The curators for the South African Pavilion at the 18th International Architecture Exhibition – La Biennale di Venezia are Dr Sechaba Maape, Dr Emmanuel Nkambule and Mr Stephen Steyn. They will be supported by 2BLN, Spies Architects and Breinstorm Brand Architects. This team was appointed through a tender process by The South African Department of Sport, Arts and Culture and Ms Nosipho Nausca-Jean Jezile, The South African Ambassador to the Italian Republic, who also serves as a Commissioner for the South African Pavilion at Biennale Architettura 2023.
South Africa has been participating in La Biennale di Venezia since 2011. The Department obtained a permanent exhibition space in 2012 for a period of 20 years in the Arsenale building in Venice. Every two years, the Department participates in the architecture exhibition and in the alternative years, in the visual arts exhibition.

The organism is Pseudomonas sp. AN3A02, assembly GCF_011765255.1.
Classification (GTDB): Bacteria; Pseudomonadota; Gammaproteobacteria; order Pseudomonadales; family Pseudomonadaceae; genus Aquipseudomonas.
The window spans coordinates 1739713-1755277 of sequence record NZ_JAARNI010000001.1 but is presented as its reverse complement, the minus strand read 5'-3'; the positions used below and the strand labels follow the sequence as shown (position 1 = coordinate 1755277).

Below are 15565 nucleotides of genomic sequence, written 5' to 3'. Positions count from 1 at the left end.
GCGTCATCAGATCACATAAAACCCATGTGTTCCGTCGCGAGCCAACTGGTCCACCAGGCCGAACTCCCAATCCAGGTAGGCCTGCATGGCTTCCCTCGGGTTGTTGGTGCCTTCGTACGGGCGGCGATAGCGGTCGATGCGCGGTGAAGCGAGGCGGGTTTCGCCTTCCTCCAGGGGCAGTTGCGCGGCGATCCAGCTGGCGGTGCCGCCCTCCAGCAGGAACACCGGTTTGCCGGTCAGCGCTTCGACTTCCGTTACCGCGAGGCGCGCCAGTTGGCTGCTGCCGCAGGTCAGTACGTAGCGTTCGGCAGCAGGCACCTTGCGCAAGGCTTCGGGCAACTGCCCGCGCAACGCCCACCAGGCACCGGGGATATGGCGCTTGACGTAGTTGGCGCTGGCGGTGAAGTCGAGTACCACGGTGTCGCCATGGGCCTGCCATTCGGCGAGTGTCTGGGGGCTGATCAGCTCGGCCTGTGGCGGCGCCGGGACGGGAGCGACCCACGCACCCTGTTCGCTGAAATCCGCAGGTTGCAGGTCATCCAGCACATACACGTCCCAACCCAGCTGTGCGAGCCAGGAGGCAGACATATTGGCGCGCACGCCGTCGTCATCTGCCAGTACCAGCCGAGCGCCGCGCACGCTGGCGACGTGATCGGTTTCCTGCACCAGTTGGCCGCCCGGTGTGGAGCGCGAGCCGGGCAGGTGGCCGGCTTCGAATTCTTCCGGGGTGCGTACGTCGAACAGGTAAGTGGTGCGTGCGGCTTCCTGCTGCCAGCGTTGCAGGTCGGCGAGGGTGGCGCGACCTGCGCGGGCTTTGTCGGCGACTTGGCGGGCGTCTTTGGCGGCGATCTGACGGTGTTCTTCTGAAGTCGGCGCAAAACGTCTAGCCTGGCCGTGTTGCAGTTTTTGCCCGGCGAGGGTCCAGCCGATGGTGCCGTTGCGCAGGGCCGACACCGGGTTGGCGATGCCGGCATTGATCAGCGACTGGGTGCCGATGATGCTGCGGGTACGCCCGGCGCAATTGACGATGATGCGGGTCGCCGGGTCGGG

The full list of exhibitors and collaborators for the South African Pavilion includes: Andries Oberholzer, Anita Szentezi, Anna Thomas, Anya Strydom, Carin Smuts, Carla Spies, Celinah Matsie, Claudia Ortigas, Danica Serfontein, Diane Nair, Dineo Mogane, Eben Keun, Emma Skudder, Emmanuel Nkambule, EO|A, Garryn Stephens, Garth Errera, Hampfrey Sekgobela, Ilan Green, Ingrid Heydenrych, Jan Truter, Jason du Plessis, John-Henry Roberts, Kabo Madubu, KarlienThomashoff, Kelly de Gouveia, Kent and Lane, Keyur Moodley, Khalipha Radebe, Kirti Mistry, Kyle Brand, Lachlan Matthews, Lanita van Niekerk, Laura Buccimazza, Lebogang Mageba, Lethlogonollo Sesana, Liam Harvey, Linelle Hechter, Lloyd Moti, Lunga Nstabiso, Makananelo Maapea, Manathaniel Qhobela, Marelebohile Mabesa, Mark Samuelson, Masana Chikeka, Masego Musi, Matteo Eiletz, Michael Peneda, Mimi Roberts, ModelArt, Mohau Moidi, Motlalepule Matjila, Mpinane Qhobela, Ngillan Faal, Nhlakanipho Mashinini, Nomonde Gwebu, Nosipho Nausca-Jean Jezile, Nosipho Ndawonde, Nthomeng Eunice Matete, Orathile Mothoagae, Phadi Mabe, Pieter Swart, Priyan Moodley, Reyndi Widyatmadja, Rorisang Monanabela, Saleigh Davis, Saskia de Bok, Sechaba Maape, Sesethu Mbonisweni, Shiona Moodley, Sifiso Mkhabela, Sifiso Nkonyane, Simphiwe Mlambo, Solami Nkabinde, Stephen Steyn, Stephen Wessels, Tammy Greer, Tammy Olson de Fine, TC Maila, Teegan Isola, Thando Sihlango, Tiisetso Mmusi, Tim Presbury, Tlhologello Sesana, Tshwane University of Technology, Ursa Engelbrecht, Victor Mokhaba, Wihan Hendrikz, Wits School of Architecture and Planning Yamkelwa Simelane, Yusuf Mansoor, and the Zamani Project.